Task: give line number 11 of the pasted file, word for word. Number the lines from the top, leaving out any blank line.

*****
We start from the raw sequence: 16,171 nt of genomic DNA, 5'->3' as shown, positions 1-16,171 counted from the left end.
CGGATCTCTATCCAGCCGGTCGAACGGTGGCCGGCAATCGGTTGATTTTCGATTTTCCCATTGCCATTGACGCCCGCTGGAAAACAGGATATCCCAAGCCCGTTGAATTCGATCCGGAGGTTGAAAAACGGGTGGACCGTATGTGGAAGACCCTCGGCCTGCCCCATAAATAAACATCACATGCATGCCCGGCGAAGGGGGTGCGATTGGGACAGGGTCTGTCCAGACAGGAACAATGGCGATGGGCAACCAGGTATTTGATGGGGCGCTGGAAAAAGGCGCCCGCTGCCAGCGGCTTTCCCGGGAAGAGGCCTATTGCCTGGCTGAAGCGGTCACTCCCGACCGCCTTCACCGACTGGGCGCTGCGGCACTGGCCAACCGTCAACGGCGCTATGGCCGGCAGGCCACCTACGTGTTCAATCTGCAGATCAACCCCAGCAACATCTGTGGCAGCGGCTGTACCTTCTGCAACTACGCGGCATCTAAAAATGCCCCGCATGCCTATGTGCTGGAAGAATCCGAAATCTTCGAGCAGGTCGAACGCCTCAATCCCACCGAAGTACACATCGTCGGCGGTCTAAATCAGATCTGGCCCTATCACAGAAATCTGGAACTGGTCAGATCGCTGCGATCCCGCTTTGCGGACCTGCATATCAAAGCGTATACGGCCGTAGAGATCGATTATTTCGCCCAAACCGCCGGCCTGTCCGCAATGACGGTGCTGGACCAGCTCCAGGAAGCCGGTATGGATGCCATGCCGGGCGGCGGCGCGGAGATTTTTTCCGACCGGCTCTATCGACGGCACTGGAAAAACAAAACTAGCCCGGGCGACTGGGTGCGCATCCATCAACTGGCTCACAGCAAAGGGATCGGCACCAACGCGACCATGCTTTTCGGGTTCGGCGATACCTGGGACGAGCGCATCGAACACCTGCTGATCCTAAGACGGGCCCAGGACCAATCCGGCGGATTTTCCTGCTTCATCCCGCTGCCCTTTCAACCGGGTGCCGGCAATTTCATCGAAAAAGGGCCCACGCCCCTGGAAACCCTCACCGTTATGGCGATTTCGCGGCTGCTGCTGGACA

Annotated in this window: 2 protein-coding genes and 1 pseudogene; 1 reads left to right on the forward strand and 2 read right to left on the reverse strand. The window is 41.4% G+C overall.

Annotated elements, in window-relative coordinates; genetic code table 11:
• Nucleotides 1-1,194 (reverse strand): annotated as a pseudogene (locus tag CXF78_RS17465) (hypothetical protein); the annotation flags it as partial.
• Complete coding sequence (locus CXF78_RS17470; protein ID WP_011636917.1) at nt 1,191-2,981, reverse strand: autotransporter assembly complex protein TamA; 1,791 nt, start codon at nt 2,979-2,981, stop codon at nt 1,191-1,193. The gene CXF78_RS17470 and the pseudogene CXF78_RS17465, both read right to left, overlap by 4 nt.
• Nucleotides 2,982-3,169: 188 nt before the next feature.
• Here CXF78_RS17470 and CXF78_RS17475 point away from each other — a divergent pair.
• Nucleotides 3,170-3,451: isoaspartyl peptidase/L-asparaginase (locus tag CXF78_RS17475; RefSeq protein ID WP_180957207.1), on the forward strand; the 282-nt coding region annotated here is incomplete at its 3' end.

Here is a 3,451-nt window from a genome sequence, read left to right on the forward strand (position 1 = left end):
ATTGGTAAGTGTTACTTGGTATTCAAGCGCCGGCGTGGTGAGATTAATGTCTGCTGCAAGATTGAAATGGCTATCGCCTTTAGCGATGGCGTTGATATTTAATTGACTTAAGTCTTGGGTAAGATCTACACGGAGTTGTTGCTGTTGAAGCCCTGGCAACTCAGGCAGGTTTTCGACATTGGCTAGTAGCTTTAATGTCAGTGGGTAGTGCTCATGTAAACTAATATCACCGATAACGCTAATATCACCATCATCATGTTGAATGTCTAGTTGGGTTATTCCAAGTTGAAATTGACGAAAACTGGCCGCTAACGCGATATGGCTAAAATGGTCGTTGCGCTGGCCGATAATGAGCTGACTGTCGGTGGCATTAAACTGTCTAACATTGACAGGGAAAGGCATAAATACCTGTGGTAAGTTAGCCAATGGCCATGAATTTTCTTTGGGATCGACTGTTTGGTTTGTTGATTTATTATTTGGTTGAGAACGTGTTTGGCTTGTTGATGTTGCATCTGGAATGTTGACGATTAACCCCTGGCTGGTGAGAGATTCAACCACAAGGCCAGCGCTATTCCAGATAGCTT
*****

ATTGGTAAGTGTTACTTGGTATTCAAGCGCCGGCGTGGTGAGATTAATGTCTGCTGCAAGATTGAAATGGCTATCGCCTTTAGCGATGGCGTTGATATTTAATTGACTTAAGTCTTGGGTAAGATCTACACGGAGTTGTTGCTGTTGAAGCCCTGGCAACTCAGGCAGGTTTTCGACATTGGCTAGTAGCTTTAATGTCAGTGGGTAGTGCTCATGTAAACTAATATCACCGATAACGCTAATATCACCATCATCATGTTGAATGTCTAGTTGGGTTATTCCAAGTTGAAATTGACGAAAACTGGCCGCTAACGCGATATGGCTAAAATGGTCGTTGCGCTGGCCGATAATGAGCTGACTGTCGGTGGCATTAAACTGTCTAACATTGACAGGGAAAGGCATAAATACCTGTGGTAAGTTAGCCAATGGCCATGAATTTTCTTTGGGATCGACTGTTTGGTTTGTTGATTTATTATTTGGTTGAGAACGTGTTTGGCTTGTTGATGTTGCATCTGGAATGTTGACGATTAACCCCTGGCTGGTGAGAGATTCAACCACAAGGCCAGCGCTATTCCAGATAGCTT